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The role and extent of criminal sanctions in sport

Injured Player
Monday, 15 July 2019 By Gavin Brogan

The Swiss Federal Court recently upheld the criminal conviction of an amateur footballer following a tackle he made during a game of football, which resulted in injury to an opposing player. The fact that a player could receive a criminal sentence for making a tackle in a football game may well be surprising.

This article considers the relevant law in this area and when a tackle in football becomes criminal, from a UK perspective. Specifically, it looks at:

  • Facts of the Swiss case

  • The difference between on the ball offences and off the ball offences

  • Consent, UK criminal law and football cases

    • Principles from R v Brown and R v Bradshaw

    • The footballing case of R v Barnes

  • The approach post Barnes

    • Lord Woolf’s guidance on the concurrent role of sports disciplinary bodies and civil proceedings

    • Agreement on the handling of incidents falling under both criminal and football regulatory jurisdiction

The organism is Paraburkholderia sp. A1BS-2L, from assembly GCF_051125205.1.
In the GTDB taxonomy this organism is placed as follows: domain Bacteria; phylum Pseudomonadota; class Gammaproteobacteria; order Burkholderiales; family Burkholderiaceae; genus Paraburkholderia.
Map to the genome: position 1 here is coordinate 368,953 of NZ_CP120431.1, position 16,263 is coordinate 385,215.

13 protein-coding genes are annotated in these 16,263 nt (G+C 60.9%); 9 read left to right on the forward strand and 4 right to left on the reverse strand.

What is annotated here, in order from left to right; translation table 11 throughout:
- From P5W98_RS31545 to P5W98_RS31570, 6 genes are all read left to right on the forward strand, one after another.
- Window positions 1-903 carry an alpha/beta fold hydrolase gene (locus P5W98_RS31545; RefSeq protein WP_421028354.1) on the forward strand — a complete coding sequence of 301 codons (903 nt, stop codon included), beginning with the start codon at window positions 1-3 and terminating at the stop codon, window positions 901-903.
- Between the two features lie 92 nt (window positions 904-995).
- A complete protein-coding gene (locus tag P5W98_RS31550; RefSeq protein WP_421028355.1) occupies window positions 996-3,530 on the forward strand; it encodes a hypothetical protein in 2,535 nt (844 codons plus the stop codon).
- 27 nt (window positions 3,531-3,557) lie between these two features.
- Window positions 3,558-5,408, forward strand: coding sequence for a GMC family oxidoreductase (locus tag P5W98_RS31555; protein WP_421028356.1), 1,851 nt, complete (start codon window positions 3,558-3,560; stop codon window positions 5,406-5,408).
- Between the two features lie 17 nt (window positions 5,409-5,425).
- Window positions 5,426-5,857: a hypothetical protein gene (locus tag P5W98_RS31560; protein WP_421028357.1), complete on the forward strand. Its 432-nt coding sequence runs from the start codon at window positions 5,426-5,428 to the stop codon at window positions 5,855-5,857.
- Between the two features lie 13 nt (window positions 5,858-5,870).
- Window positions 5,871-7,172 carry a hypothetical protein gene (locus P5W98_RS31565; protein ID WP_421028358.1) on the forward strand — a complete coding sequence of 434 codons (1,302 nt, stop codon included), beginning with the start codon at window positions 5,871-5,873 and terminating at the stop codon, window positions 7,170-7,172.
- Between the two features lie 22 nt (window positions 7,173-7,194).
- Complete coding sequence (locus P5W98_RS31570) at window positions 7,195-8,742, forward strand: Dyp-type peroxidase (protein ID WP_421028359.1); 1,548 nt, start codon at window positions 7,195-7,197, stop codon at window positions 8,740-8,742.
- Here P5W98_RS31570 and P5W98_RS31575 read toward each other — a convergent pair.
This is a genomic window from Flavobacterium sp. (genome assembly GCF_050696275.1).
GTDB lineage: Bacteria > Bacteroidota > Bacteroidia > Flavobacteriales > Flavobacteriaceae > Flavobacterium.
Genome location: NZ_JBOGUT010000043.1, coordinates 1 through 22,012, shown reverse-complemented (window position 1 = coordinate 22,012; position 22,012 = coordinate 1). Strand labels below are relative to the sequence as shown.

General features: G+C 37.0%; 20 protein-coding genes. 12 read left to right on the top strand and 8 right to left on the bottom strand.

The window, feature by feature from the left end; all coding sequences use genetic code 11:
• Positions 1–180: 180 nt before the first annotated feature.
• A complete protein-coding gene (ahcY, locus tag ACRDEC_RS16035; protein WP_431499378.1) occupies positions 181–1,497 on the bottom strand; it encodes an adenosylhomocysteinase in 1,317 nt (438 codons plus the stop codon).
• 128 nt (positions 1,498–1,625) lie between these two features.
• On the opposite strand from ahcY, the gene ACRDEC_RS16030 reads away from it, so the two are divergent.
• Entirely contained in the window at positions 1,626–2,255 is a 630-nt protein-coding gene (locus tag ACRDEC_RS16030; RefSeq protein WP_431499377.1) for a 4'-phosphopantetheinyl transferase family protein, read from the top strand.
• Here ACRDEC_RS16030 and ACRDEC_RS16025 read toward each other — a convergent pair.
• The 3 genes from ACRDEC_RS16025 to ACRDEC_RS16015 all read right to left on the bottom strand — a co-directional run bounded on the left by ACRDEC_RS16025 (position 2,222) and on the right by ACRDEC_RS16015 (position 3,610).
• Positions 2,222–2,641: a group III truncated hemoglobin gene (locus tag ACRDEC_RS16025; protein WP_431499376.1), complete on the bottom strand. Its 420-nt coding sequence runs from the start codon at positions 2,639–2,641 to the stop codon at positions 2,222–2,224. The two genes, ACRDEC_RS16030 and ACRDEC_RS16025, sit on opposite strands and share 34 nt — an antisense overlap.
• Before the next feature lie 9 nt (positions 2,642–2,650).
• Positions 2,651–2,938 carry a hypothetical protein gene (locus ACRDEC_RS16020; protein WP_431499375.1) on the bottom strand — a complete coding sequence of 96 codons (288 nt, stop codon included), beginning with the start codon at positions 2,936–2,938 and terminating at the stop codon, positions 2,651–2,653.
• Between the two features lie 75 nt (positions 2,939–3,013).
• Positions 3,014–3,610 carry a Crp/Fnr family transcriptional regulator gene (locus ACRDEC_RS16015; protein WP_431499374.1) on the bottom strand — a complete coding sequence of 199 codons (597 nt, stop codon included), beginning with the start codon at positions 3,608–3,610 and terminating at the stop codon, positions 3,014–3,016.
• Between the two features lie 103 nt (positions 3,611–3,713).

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Written by

Gavin Brogan

Gavin Brogan

Gavin is a Partner, Digby Brown, one of Scotland's largest specialist litigation firms. He undertook a commercial traineeship at Dentons in Glasgow and Edinburgh before moving to his current firm where he specialises in reparation litigation.

Gavin maintains an interest in sports related legal matters and holds a Masters in International Sports Law from Instituto Superior de Derecho y Economia (ISDE), in Madrid. Gavin is also a Disciplinary Panel Member of Scottish Athletics and England Boxing.

Gavin is a keen amateur footballer. During his time at Glasgow University, he played for the Glasgow University amateur football team that qualified for the professional Scottish Cup.

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